North Platte, NE, Postmaster Pam Erickson with North Platte High School students

North Platte, NE, Postmaster Pam Erickson with North Platte High School students

During Community Day at the North Platte High School in Nebraska, a group of students in a special needs class took the opportunity to go to the North Platte Post Office to visit with Postmaster Pam Erickson and learn more about postal operations. Erickson was thrilled at the chance to teach the students about the Postal Service. She also provided stationery and envelopes so the students could write personal letters to family members.

“As they were (writing letters) you could see the pride they had in writing them,” said Erickson. “It was a great way to promote letter writing with an incredible group of students as well as teach them about various businesses within their community.”

From Me To You

From me to you

The U.S. Postal Service celebrates April as National Card and Letter Writing Month by issuing colorful Forever stamps sheets complete with decorative stickers for personalizing envelopes, letters and greeting cards. The Postal Service is collaborating with Scholastic to provide an educators’ guide on teaching letter writing titled, “It’s a Delight to Write,” that will be distributed to 80,000 teachers and 7.3 million parents nationwide.

National Classroom Writing Program

The national writing program, “It’s a Delight to Write,” is designed to encourage letter writing through a classroom poster-teaching guide that will be distributed to more than 80,000 teachers nationwide. The guide features lessons on writing letters, plus writing activities for students including: “Mystery Mail,” a fun writing game to get students to learn more about each other. “Post Pocket Pals,” an activity to create pen pals around the world and “Fan Mail,” a guide to writing letters to favorite authors. The program also includes parent take-home activities to encourage family writing night and comes with a cut-out postcard to get kids started. An “It’s a Delight to Write” perforated postcard is included in the April issue of Scholastic Parent & Child magazine, which reaches 7.3 million readers.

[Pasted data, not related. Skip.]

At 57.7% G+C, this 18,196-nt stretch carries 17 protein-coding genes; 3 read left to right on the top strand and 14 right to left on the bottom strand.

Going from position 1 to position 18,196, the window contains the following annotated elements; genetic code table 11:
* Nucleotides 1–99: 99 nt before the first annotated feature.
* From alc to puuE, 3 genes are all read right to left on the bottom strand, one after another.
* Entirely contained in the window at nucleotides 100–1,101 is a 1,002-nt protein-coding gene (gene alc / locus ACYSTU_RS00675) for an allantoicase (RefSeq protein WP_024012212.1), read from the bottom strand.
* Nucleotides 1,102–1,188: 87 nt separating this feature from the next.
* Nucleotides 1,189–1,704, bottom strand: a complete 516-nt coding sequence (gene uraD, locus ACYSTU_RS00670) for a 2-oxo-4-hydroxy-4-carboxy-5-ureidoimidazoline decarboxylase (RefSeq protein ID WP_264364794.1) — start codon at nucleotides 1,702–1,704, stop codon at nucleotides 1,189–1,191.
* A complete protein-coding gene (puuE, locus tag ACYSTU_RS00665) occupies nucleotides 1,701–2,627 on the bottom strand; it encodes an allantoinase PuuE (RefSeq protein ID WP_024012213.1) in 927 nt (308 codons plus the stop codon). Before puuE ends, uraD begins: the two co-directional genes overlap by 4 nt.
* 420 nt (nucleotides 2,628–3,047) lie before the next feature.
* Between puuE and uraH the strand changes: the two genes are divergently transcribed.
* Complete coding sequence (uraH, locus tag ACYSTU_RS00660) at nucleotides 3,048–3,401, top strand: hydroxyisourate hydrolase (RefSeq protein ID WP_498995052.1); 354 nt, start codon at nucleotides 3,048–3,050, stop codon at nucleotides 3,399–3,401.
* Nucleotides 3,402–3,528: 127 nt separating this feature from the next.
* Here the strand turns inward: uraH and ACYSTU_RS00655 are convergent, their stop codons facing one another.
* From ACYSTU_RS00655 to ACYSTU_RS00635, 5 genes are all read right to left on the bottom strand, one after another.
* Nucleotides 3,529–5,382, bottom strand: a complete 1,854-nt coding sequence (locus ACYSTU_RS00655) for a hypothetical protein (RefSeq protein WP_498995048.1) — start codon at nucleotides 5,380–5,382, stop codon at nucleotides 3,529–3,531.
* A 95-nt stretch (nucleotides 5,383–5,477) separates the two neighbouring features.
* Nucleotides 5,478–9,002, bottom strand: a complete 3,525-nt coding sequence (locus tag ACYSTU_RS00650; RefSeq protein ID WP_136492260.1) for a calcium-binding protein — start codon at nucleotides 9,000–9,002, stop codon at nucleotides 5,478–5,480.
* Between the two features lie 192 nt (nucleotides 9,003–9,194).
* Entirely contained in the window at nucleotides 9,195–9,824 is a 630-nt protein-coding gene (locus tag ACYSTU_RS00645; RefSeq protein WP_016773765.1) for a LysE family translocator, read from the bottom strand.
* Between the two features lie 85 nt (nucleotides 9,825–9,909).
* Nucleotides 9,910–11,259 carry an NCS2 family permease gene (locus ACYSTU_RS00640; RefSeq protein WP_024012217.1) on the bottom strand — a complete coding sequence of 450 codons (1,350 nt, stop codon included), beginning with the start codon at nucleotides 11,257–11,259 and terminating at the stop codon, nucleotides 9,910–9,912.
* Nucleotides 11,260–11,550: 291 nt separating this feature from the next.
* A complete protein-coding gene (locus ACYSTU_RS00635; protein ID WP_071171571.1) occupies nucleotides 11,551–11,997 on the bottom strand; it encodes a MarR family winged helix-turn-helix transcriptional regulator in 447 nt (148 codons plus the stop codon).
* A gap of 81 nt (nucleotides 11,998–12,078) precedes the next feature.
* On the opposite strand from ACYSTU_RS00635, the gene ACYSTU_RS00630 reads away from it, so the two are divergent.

Decorative Stickers Deliver Greetings

The limited edition Forever stamps bear the words “From Me To You” in capital letters. Surrounding the 4 rows of stamps in the center of the sheet are colorful self-adhesive stickers. The 11 labels at the top of the sheet, in the shapes of hearts, circles, and rectangles, carry messages such as “Happy Birthday,” “Miss You,” “Thank You” and “Get Well Soon.” Along the sides and bottom of the sheet are 26 decorative stickers including hearts, envelopes, flowers, mailboxes, and a kiss (red lips).

The stamps are now available for purchase at usps.com/stamps, the Postal Store, at 800-STAMP24 (800-782-6724) and at Post Offices nationwide or visit ebay.com/stamps to shop for a wide variety of postage stamps and collectibles.

From me to you 2

Future Customer Engagement

Future customer engagement
The Spokane P&DC recently had the opportunity to host a group of preschoolers that wanted to learn about the postal service.
“The children wrote personal letters and will be mailing them today,” said Spokane P&DC Plant Manager Bill Rupert. “Days like this make us special.”
The great interest in the mailing process expressed by these talented preschoolers demonstrate that mail is still in strong demand by the littlest of generations.
What other events do you think would help engage the next generation in mail delivery?